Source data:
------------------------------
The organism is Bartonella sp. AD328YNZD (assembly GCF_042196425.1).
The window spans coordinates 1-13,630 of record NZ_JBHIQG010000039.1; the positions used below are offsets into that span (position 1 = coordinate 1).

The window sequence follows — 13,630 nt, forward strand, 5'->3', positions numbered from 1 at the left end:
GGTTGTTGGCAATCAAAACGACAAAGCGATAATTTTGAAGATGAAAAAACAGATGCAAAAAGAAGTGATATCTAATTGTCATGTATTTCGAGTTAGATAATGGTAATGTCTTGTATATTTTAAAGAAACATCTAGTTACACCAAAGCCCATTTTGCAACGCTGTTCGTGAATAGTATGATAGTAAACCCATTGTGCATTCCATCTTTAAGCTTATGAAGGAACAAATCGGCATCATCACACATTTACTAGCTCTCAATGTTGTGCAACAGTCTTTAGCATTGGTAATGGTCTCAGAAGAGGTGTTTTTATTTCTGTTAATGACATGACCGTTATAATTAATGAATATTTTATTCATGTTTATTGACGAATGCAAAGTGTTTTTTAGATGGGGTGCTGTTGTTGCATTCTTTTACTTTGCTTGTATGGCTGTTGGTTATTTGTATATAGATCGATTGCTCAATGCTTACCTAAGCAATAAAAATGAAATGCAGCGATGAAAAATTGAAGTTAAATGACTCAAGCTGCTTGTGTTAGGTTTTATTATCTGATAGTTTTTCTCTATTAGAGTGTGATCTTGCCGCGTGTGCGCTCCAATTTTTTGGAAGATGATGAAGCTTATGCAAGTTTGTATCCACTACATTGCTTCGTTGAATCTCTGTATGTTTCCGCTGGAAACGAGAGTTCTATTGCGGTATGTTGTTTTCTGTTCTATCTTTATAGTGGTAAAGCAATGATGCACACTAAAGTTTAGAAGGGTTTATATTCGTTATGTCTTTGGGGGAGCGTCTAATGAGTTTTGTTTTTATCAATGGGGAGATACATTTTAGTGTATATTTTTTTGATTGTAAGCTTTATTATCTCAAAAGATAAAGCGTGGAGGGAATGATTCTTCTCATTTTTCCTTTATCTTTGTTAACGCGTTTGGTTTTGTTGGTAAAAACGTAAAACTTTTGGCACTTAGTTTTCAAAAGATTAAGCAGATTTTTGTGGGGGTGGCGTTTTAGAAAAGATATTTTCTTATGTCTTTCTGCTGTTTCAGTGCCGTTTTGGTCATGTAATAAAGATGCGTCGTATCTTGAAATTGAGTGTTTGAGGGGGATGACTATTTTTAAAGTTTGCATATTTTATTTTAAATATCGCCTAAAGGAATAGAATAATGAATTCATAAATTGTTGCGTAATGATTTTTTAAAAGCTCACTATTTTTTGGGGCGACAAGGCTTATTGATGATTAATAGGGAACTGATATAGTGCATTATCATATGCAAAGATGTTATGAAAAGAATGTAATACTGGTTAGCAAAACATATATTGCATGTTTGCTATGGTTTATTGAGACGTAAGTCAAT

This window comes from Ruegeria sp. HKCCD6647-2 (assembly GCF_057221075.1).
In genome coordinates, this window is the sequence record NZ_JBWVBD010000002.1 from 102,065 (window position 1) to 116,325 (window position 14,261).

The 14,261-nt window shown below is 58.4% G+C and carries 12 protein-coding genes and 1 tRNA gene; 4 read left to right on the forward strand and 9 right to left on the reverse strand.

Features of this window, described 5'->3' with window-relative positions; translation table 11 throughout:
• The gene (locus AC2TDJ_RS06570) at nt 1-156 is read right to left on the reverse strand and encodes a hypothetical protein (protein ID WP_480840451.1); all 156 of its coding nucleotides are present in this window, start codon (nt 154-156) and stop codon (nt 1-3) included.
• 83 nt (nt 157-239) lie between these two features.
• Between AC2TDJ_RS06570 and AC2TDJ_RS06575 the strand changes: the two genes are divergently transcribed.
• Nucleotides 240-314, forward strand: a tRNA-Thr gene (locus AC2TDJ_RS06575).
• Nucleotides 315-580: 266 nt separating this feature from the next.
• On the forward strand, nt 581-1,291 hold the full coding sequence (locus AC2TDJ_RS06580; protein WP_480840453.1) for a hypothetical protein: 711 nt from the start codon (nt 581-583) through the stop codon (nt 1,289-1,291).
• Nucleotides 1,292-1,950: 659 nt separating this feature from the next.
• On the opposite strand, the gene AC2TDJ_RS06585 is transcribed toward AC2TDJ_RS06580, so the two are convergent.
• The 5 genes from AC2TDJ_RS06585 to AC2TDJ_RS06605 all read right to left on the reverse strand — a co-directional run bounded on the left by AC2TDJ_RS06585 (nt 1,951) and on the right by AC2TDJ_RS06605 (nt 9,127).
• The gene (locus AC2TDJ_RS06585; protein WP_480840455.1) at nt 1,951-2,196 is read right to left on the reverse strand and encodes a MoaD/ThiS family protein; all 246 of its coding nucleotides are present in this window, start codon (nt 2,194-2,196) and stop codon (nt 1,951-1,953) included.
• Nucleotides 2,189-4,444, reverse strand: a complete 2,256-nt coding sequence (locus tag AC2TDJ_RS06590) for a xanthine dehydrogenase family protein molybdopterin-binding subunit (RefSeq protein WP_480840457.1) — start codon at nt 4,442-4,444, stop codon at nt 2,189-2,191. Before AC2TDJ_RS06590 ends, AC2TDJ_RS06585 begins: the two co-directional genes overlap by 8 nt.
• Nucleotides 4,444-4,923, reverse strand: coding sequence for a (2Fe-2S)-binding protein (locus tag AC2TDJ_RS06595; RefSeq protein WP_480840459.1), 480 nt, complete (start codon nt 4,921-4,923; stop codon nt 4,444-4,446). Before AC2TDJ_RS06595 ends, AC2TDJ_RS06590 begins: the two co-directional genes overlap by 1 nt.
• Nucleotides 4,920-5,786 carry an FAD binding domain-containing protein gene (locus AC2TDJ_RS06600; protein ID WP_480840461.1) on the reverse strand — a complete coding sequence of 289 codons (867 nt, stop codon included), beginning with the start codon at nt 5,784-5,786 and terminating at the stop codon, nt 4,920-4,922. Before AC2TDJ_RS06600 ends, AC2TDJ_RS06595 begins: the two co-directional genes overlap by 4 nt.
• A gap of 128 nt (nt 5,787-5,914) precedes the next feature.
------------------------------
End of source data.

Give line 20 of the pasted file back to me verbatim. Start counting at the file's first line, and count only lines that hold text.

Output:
• Nucleotides 4,444-4,923, reverse strand: coding sequence for a (2Fe-2S)-binding protein (locus tag AC2TDJ_RS06595; RefSeq protein WP_480840459.1), 480 nt, complete (start codon nt 4,921-4,923; stop codon nt 4,444-4,446). Before AC2TDJ_RS06595 ends, AC2TDJ_RS06590 begins: the two co-directional genes overlap by 1 nt.